06 December, 2008

New Orleans - looking back

So this July I went off to New Orleans for a veterinary conference, and a behavior meeting. This should have been an awesome trip - and in many ways it was. However, the end of the trip was tainted by a lot of stress and strife, drama that fractured the neo-relationships a few of us were building.

On the brighter side, I did take some fun photos in the French quarter during my trip, and thought I'd post a few favorites here.

Through the gates of Jackson Square.

Jackson Square is lovely, if rat-infested. The artists and buskers along the fences made for excellent people-watching. There was a particularly talented young boy - perhaps 14-years-old. He was painting amazing blue and black portraits in oil on canvas. Most of them featured faces from a variety of perspectives, some pensive, others sorrowful or troubled. All were surreal in the genuine feeling of the subject's emotions. I watched him for a little while, marveling that such morose images were flowing from the hands of a seemingly vibrant young boy.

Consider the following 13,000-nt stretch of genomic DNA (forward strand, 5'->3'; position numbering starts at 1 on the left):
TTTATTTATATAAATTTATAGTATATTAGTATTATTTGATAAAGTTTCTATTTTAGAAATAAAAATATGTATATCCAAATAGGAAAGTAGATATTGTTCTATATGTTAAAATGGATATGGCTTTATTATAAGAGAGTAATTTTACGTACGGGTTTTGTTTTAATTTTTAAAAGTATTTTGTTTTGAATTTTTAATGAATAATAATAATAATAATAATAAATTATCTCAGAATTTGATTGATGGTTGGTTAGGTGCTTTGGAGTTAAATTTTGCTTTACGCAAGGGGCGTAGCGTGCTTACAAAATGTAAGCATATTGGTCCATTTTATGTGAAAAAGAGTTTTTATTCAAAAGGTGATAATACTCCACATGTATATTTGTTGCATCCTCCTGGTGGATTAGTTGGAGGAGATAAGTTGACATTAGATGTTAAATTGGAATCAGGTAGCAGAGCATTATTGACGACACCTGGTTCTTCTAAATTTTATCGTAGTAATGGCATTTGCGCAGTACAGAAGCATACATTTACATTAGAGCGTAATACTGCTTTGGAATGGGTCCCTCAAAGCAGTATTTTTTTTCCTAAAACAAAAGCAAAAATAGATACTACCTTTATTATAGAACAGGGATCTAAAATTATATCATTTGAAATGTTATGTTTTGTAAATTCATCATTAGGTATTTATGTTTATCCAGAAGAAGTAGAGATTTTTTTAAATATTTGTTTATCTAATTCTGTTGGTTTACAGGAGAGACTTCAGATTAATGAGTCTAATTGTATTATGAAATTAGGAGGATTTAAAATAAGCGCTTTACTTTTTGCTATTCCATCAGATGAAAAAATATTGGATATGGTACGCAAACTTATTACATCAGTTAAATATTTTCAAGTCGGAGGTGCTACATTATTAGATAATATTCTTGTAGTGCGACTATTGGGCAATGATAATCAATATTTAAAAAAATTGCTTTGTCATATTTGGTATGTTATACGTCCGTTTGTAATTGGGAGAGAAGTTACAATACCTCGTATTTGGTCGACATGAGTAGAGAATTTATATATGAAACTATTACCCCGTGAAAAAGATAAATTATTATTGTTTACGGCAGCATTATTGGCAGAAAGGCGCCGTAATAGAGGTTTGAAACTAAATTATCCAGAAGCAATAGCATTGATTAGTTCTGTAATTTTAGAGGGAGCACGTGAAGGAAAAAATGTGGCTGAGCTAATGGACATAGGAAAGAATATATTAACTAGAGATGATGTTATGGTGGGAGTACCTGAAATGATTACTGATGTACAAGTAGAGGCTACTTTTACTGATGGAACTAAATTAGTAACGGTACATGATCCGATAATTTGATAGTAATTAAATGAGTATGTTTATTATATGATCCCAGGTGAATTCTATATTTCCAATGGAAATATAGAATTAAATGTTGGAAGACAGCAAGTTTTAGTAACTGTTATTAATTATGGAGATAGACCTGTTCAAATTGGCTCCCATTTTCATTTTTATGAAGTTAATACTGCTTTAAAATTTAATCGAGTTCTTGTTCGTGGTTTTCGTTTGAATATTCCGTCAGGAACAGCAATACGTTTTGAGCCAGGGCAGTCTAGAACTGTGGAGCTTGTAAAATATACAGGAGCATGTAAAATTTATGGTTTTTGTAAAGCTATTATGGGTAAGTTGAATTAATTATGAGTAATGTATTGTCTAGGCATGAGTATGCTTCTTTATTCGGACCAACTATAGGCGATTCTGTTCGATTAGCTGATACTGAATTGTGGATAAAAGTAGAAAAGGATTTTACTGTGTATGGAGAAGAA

That street corner on all the post cards. Look, I made my own!

Truly, the architecture in the French quarter is just like in the movies. The iron filigree is captivating - garish and modest at the same time. From across the street it appears soft like lace sewn in charcoal, but up close it is hard and cold. It should be smooth but a quick touch reveals chips and bubbles in the coating, the iron wraught like any other iron, welds gripping the metal and making it seem so ordinary. I was struck by the illusion of it, truly. New Orleans was surreal in that way - I got the impression most of the French quarter was a series of illusions and people hiding from the city, or themselves.

Perspective. I took a lot of photos from odd perspectives, and the shutters were some of my favorites. Many of the old buildings have carriageways leading to interior courtyards. These shutters cover the windows looking into the carriageway.

Fun street sign. Pirate's Alley is right off Jackson Square, and sandwiched between the cathedral and another building. The tiny pirate bar there was a lot of fun.

Of course, Cafe du Monde. I went here and had the required Cafe au Lait and Beignets. It was quite tasty. Then I sat on a bench just outside Jackson Square and read my book in the sun for an hour. Good relaxing afternoon.

This statue was described to us as "Touchdown Jesus" by a tour guide on our ghost tour. So I thought I'd try and take a ghost picture of my own -- voila! "Christ Ascends!"

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